Annals of Neurology
Volume 49, Issue 5, pages 677–681, 1 May 2001

Placebo-controlled clinical trials in multiple sclerosis: Ethical considerations
Fred D. Lublin MD1,*, Stephen C. Reingold PhD2

Abstract
The availability of partially effective therapies for some forms of multiple sclerosis (MS) raises practical and ethical issues for future placebo-controlled clinical trials. An international Task Force of clinicians, statisticians, ethicists and regulators was convened to discuss these issues and develop consensus. The Task Force concluded that placebo-controlled clinical trials in forms of MS for which partially effective therapies exist were ethical, so long as study subjects were fully apprised of the availability of such therapies and were encouraged to pursue them outside of a clinical trial. Patients who decline to utilize available treatments, after proper education and counseling, or those that fail all therapies can be considered to have no treatment alternatives and thus may participate in a placebo-controlled trial.

http://onlinelibrary.wiley.com/doi/10.1 ... .1025/full
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Postby Cece » Wed Jan 05, 2011 1:39 pm

Placebo effects: clinical aspects and neurobiology
Barry S. Oken

Brain (2008) 131 (11): 2812-2823.
doi: 10.1093/brain/awn116

+ Author Affiliations
Department of Neurology, Oregon Health & Science University, Portland, OR 97239, USA
Correspondence to: Barry S. Oken, Department of Neurology, CR-120, Oregon Health & Science University, 3181 SW Sam Jackson Park Road, Portland, OR 97239, USA E-mail: oken@ohsu.edu

Summary
Placebo effects are beneficial health outcomes not related to the relatively direct biological effects of an intervention and can be elicited by an agent that, by itself, is inert. Understanding these placebo effects will help to improve clinical trial design, especially for interventions such as surgery, CNS-active drugs and behavioural interventions which are often non-blinded. A literature review was performed to retrieve articles discussing placebo implications of clinical trials, the neurobiology of placebo effects and the implications of placebo effect for several disorders of neurological relevance. Recent research in placebo analgesia and other conditions has demonstrated that several neurotransmitter systems, such as opiate and dopamine, are involved with the placebo effect. Brain regions including anterior cingulate cortex, dorsolateral prefrontal cortex and basal ganglia have been activated following administration of placebo. A patient's expectancy of improvement may influence outcomes as much as some active interventions and this effect may be greater for novel interventions and for procedures. Maximizing this expectancy effect is important for clinicians to optimize the health of their patient. There have been many relatively acute placebo studies that are now being extended into clinically relevant models of placebo effect.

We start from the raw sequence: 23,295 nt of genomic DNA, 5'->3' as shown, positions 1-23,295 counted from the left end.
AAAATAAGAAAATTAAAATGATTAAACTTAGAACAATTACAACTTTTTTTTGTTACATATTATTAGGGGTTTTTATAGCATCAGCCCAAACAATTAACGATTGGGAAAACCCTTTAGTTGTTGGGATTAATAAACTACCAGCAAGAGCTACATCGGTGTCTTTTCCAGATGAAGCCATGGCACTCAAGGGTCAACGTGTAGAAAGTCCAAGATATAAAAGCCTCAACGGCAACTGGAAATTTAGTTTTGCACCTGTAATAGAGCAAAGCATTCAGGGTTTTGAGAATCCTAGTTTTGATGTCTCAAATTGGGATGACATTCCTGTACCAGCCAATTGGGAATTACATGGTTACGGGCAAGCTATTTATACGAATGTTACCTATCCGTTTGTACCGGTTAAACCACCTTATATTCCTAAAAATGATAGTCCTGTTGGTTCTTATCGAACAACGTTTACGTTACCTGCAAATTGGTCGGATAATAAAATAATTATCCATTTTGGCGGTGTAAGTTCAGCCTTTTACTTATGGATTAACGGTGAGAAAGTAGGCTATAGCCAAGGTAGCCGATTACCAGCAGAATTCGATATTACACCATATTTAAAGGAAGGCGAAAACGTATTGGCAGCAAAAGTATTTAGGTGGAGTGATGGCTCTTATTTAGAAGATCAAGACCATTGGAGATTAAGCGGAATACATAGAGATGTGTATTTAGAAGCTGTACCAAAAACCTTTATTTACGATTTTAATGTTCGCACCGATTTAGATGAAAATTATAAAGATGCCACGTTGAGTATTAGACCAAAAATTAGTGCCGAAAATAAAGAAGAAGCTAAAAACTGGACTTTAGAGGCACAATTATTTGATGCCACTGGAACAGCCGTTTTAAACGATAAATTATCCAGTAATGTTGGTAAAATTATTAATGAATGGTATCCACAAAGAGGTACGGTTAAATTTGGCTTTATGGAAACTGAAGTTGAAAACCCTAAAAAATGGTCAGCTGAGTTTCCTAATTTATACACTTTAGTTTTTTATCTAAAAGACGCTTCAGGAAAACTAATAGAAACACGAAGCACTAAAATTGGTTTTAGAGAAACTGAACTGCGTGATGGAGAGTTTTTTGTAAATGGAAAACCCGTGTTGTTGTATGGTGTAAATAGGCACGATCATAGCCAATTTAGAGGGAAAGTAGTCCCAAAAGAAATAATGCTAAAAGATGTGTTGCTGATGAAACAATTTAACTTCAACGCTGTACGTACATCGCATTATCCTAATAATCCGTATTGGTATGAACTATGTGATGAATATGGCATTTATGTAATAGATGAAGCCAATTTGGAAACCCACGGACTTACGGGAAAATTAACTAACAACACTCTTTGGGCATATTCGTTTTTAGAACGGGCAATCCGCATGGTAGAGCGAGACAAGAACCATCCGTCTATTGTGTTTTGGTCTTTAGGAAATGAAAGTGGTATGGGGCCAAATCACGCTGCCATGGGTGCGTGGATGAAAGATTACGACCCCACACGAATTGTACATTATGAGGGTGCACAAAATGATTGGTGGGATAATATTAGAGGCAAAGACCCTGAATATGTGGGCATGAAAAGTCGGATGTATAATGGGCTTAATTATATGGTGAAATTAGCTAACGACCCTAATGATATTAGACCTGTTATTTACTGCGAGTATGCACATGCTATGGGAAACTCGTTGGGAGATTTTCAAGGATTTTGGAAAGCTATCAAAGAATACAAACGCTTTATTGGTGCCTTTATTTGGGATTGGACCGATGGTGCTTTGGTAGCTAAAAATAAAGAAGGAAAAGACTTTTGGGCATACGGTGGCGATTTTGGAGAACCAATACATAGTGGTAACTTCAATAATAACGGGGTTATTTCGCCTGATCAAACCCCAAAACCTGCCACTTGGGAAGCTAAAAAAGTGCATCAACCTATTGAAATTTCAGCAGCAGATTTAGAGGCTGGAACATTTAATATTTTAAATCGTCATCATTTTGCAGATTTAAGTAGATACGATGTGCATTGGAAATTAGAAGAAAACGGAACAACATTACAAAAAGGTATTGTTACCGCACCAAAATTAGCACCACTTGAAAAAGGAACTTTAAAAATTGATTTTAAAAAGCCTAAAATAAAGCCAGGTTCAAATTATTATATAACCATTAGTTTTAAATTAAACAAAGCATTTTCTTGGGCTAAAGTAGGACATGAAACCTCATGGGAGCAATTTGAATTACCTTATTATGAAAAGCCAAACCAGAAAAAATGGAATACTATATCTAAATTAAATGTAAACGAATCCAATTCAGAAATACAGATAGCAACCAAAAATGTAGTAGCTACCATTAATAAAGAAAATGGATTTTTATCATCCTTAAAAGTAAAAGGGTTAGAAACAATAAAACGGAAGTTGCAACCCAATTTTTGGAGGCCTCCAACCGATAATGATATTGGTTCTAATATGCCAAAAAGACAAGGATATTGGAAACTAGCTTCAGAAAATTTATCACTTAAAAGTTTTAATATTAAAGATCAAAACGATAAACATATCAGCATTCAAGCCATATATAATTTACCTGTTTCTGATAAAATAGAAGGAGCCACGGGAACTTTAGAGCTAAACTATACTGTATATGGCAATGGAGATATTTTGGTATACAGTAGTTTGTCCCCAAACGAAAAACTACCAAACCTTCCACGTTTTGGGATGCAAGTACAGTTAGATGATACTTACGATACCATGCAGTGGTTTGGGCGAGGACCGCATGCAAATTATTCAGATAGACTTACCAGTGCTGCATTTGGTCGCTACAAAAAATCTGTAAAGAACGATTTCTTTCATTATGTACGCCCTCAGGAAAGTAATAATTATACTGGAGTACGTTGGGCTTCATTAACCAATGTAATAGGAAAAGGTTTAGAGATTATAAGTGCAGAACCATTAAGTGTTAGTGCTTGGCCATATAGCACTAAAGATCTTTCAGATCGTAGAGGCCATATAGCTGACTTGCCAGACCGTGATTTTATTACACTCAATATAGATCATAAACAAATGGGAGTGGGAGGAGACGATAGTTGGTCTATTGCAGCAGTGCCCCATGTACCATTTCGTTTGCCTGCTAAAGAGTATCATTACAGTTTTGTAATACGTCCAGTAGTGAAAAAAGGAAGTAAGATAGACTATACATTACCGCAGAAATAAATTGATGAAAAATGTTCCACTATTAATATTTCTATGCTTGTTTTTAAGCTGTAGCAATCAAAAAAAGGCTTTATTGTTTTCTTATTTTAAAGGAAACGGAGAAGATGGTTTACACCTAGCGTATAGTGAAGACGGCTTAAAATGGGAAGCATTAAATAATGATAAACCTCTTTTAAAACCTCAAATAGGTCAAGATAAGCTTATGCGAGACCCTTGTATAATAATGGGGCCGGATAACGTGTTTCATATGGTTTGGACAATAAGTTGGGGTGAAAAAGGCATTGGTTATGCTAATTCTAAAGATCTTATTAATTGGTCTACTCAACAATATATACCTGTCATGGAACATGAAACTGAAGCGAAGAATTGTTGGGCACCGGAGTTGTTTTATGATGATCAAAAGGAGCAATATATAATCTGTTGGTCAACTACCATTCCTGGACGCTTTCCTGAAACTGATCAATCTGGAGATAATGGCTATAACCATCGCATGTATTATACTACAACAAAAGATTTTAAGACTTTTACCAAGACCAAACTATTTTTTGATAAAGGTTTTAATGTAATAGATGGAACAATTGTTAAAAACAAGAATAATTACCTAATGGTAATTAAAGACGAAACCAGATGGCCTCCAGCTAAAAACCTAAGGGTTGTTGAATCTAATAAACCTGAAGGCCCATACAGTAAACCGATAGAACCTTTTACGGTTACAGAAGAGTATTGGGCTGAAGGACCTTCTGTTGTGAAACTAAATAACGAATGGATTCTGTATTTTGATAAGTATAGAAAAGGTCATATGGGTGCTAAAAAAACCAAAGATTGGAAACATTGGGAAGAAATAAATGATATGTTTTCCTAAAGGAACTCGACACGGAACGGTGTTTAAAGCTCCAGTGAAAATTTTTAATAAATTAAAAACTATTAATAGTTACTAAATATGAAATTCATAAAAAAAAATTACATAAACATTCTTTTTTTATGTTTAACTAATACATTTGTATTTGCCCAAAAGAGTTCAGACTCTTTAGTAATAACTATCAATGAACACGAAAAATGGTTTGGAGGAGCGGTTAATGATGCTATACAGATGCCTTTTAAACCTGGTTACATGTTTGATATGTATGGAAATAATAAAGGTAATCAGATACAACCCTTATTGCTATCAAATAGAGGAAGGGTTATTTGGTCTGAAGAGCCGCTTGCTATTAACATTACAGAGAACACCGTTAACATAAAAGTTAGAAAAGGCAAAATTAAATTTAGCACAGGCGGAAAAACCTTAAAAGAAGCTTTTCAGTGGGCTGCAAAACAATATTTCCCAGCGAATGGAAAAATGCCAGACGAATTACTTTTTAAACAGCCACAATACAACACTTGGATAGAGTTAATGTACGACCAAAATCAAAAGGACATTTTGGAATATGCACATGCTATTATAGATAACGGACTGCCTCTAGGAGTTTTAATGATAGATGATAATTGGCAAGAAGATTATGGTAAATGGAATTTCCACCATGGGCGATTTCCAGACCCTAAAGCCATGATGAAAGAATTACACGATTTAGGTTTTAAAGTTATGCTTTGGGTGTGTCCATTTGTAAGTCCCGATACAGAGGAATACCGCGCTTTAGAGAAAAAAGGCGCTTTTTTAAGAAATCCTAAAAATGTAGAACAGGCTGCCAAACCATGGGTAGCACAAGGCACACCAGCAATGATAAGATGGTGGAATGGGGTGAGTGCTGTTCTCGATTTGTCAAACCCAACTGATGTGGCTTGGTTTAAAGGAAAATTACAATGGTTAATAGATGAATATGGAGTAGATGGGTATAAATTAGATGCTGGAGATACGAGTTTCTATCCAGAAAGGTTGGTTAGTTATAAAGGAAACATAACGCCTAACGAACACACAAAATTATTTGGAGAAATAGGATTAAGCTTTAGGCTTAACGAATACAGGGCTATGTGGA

http://brain.oxfordjournals.org/content ... 2.abstract
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Postby Cece » Wed Jan 05, 2011 6:23 pm

Furthermore, the magnitude of the placebo response increases with the extent of the placebo
intervention, suggesting that the response to any surgical procedure might be particularly pronounced.

http://rds.sfcc-cpmc.net/ticr/syllabus/ ... an1999.pdf
New England Journal of Medicine
Volume 341:988-992 September 23, 1999 Number 13 Next
Use of Placebo Surgery in Controlled Trials of a Cellular-
Based Therapy for Parkinson's Disease

here are the citations listed after that statement:

Clark PI, Leaverton PE. Scientific and ethical issues in the use of placebo controls in clinical trials.
Annu Rev Public Health 1994;15:19-38.[CrossRef][Medline]

Beecher HK. Surgery as placebo: a quantitative study of bias. JAMA 1961;176:1102-1107.

And now we've come full circle, because Beecher is the one being discredited in the article in my first post. :)
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Postby Cece » Wed Jan 05, 2011 6:36 pm

From an ethical standpoint (Table 1), Horng and Miller (8) have suggested that the use of a sham control can be ethically justified if (1) there is a valuable question to be answered by the research and the risk of the sham control is justified by the value of the knowledge to be gained, (2) the sham control is methodologically necessary to test the study hypothesis, (3) the risk of the sham control itself has been minimized and does not exceed a threshold of acceptable research risk, and (4) the nature of misleading involved in the administration of a placebo control is adequately disclosed to and accepted by the subject during the informed consent process.